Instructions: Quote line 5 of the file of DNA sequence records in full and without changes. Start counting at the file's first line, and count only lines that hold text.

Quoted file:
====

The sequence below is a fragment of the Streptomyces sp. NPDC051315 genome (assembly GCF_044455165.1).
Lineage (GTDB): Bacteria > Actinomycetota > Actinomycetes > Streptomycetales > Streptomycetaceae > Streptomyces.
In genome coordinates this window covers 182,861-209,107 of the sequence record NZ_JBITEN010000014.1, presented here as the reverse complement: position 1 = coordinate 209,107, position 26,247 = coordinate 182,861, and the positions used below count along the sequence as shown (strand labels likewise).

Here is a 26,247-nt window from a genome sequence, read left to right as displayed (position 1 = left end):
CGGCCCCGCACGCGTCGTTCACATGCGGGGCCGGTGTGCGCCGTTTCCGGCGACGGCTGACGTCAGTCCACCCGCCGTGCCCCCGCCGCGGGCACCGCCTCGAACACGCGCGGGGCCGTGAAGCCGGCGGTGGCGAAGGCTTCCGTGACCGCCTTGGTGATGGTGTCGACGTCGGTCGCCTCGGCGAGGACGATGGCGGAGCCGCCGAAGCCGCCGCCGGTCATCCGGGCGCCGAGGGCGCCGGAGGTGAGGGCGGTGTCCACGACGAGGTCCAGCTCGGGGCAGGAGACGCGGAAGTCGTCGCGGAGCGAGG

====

CGGCCCCGCACGCGTCGTTCACATGCGGGGCCGGTGTGCGCCGTTTCCGGCGACGGCTGACGTCAGTCCACCCGCCGTGCCCCCGCCGCGGGCACCGCCTCGAACACGCGCGGGGCCGTGAAGCCGGCGGTGGCGAAGGCTTCCGTGACCGCCTTGGTGATGGTGTCGACGTCGGTCGCCTCGGCGAGGACGATGGCGGAGCCGCCGAAGCCGCCGCCGGTCATCCGGGCGCCGAGGGCGCCGGAGGTGAGGGCGGTGTCCACGACGAGGTCCAGCTCGGGGCAGGAGACGCGGAAGTCGTCGCGGAGCGAGG